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NASA has just announced the shuttles successor and the possibility of manned deep space missions

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posted on Sep, 15 2011 @ 08:51 PM
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I refuse to pay one penny on that 30-story-tall pile of crap technology. If NASA/Congress does not want to build field-propelled antigravity ships, then they can just get out of the human space flight.


edit on 9/15/2011 by Larryman because: (no reason given)




posted on Sep, 15 2011 @ 10:04 PM
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Originally posted by MastaShake
would someone care to tell me why nasa wants to keep using rockets to get into space? wouldn't it be cheaper to do what virgin galactic is doing? obviously their craft is too small for carrying a good ammount of cargo into space at once but the flights can be done over and over with ALOT less fuel used up in the process


Sure, I'll give it a try.

The main rocket is not only for Low Earth Orbit. It is expected to be capable-- by specific design-- to launch boosters, even crew, capable of trans-lunar, trans-asteroid and trans-martian injection. It will also be used for bigger stuff than we can launch now.

The idea is modular. Only going to orbit with this big what-ever? Stack two. Going to the moon? Stack three. Mars? Stack three and strap two to the side. I haven't heard of a finalized design-- thought maybe that was the announcement.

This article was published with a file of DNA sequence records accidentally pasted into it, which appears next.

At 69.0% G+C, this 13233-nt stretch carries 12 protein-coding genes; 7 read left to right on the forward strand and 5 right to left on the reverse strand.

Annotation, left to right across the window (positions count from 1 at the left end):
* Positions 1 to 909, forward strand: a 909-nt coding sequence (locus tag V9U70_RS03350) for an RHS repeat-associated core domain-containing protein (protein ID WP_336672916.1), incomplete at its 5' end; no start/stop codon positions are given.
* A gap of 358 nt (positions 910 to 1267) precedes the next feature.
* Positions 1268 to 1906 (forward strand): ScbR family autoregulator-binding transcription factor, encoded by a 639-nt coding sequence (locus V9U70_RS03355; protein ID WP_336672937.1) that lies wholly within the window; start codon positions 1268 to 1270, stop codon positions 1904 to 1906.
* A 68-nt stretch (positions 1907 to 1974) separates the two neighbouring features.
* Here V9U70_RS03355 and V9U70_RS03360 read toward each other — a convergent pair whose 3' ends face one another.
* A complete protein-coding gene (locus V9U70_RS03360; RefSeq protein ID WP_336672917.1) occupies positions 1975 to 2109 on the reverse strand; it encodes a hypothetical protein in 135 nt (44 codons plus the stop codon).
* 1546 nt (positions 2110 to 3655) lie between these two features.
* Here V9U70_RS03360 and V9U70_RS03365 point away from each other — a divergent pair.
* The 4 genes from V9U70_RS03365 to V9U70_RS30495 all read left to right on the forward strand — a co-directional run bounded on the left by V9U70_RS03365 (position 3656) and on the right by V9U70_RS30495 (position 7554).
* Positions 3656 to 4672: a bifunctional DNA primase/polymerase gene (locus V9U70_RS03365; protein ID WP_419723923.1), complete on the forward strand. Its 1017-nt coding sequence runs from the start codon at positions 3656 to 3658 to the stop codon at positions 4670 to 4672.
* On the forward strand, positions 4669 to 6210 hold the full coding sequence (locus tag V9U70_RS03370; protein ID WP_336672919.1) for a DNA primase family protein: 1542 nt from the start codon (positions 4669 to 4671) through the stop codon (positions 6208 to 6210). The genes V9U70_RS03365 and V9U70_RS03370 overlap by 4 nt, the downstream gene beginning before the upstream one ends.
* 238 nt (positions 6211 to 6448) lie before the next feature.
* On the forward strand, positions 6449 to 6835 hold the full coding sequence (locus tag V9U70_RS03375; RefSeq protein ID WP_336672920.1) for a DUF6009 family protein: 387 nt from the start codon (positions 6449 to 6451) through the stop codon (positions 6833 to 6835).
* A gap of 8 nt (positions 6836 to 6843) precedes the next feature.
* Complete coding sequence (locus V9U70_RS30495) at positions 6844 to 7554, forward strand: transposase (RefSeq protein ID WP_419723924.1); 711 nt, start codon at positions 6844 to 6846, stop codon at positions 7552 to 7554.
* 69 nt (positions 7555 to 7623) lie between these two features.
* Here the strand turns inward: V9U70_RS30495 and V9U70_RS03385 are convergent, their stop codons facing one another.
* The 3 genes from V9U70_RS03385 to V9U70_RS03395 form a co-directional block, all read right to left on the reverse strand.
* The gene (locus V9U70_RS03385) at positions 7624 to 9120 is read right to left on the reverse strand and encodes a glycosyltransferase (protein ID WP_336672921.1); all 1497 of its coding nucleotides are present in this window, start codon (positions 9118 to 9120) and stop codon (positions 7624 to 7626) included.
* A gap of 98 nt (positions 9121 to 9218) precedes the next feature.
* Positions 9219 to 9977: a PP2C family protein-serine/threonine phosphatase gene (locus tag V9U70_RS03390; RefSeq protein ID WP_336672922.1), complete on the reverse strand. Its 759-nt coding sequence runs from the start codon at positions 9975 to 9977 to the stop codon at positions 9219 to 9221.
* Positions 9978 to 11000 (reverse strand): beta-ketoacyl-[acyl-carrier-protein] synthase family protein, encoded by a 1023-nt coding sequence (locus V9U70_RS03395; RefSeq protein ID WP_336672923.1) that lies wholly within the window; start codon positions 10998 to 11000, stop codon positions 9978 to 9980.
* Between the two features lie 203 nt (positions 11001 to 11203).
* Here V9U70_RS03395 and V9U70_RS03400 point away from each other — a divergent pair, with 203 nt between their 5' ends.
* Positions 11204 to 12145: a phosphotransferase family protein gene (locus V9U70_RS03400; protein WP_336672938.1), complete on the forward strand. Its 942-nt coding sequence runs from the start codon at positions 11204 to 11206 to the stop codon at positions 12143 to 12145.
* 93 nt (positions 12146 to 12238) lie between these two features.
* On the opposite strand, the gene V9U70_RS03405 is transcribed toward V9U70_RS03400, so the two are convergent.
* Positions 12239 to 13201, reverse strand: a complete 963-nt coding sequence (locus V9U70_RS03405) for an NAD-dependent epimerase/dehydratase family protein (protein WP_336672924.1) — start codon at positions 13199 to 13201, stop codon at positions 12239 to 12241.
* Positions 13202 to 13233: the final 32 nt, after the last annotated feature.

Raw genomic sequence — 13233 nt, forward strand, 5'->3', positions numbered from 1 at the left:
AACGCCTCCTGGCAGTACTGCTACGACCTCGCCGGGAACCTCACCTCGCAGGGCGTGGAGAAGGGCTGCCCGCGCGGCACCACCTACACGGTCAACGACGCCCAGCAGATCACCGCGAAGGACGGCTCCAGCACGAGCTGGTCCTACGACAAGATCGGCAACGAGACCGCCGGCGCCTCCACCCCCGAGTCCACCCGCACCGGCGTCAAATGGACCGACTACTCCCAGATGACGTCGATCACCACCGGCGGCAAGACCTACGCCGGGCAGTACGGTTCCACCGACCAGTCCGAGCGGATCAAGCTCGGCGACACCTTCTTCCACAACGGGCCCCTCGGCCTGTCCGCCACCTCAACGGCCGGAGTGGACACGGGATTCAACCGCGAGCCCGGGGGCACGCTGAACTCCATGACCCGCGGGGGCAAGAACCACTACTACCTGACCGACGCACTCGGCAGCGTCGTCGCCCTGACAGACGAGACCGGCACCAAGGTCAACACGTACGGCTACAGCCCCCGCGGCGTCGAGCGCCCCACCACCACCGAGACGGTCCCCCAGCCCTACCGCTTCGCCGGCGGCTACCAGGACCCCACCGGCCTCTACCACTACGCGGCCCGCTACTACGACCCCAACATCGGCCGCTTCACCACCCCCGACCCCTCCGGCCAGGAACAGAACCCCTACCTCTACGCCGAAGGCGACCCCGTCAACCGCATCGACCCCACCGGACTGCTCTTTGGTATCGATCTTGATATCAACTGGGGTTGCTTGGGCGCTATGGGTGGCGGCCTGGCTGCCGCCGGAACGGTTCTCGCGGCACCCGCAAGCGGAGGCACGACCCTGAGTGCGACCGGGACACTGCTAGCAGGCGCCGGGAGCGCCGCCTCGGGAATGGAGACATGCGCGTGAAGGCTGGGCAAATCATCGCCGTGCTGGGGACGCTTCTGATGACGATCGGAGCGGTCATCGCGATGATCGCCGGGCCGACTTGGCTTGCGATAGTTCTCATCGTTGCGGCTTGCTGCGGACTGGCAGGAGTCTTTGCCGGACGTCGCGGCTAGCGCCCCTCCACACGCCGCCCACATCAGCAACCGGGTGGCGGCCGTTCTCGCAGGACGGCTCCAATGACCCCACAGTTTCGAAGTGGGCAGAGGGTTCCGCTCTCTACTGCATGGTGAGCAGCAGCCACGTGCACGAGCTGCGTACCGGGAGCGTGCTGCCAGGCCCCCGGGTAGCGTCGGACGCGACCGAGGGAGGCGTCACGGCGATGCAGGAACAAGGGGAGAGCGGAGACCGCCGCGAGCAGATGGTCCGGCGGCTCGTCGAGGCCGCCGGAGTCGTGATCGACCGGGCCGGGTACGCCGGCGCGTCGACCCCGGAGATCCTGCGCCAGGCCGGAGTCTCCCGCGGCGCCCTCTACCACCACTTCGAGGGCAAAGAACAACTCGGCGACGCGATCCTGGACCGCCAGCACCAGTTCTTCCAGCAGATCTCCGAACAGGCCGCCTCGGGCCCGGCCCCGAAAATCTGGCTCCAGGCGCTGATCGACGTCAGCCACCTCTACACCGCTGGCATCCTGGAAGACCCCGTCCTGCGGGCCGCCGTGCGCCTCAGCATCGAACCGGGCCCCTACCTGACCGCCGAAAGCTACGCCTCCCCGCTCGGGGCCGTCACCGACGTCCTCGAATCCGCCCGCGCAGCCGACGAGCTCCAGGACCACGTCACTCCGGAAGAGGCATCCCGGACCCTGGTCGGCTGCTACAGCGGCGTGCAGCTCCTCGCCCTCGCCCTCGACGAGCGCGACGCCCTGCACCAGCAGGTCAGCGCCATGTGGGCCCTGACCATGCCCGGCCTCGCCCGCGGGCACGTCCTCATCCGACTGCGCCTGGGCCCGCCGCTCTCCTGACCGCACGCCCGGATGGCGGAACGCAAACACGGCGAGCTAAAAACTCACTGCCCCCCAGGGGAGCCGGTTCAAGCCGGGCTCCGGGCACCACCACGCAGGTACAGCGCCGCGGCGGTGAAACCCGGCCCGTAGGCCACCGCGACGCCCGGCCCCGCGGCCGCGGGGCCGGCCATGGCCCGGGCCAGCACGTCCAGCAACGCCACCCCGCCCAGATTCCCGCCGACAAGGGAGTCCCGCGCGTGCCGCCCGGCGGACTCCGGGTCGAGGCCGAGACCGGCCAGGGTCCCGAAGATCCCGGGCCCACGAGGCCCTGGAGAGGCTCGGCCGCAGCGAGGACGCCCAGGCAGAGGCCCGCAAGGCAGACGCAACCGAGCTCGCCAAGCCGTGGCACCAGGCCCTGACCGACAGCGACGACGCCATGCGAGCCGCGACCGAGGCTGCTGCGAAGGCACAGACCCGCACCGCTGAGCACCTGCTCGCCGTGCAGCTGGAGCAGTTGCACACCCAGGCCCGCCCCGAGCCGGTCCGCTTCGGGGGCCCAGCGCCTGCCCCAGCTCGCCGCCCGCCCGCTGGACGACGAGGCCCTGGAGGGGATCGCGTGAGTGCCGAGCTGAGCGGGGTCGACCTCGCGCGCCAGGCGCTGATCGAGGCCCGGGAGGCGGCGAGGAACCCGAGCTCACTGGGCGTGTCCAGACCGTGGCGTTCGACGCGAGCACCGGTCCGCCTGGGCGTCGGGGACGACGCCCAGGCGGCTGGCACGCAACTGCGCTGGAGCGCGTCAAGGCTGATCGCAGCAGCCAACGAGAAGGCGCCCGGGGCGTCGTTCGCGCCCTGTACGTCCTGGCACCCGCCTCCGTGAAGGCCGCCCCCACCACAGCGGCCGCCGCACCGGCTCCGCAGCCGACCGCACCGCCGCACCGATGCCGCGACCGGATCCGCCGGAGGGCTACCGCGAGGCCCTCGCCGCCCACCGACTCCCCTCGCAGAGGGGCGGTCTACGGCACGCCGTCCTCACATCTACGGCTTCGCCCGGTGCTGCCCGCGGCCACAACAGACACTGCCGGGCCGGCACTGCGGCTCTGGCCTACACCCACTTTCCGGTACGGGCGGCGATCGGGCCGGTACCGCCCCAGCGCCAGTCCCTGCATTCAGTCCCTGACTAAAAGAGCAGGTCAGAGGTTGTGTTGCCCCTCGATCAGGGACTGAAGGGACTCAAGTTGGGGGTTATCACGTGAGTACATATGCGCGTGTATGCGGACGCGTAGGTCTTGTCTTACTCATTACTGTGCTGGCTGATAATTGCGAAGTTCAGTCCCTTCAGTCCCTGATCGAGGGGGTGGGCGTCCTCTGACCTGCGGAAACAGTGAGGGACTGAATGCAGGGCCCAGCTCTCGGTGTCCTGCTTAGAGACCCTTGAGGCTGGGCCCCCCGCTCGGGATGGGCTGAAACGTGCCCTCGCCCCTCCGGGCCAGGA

It will not be a supply ship or even a crew-change vehicle to the ISS. The Russians get to continue that work. It will be able to send the Orion craft to dock with the ISS in emergency, but no such work will be planned for the manned launches.

The US already has dependable means of launching small stuff into orbit and beyond, and does it so often it isn't on the news-- have been doing that a very long time. Virgin Galactic has no ability to achieve orbit.

In the case of this new announcement (although I have yet to notice anything "new" about it that was not known and announced months ago) is a chance for us to "think big."

Once the booster design is finalized, all sorts of payload designs and manned missions will begin to compete for launch opportunities. Not just back to the moon, but build a base there? We can do it. Not just add pieces to the ISS, but begin von Braun's/Kubric's-2001 space wheel station. Not just probes to Mars, but men going there, and back again. A bigger, better Hubble? No problem.

I thought the Shuttle was great, but so danged limited-- a failed attempt to bring costs down. And not for lack of trying, but because the technology was so good, the Apollo booster and manned-vehicle concept is hard to beat-- except for internal components (and those will be state-of-the-art).



posted on Sep, 15 2011 @ 10:30 PM
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Originally posted by butcherguy
Way to go NASA.

We will have a new launch system ready for test flights in SIX YEARS. To replace the already retired space shuttle.

We have to give them kudos for thinking so far ahead, I suppose.



Yeah, I thought that was kind of odd that they would retire the shuttles with out a ready replacement.



posted on Sep, 15 2011 @ 11:35 PM
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... and be capable of launching humans beyond low Earth orbit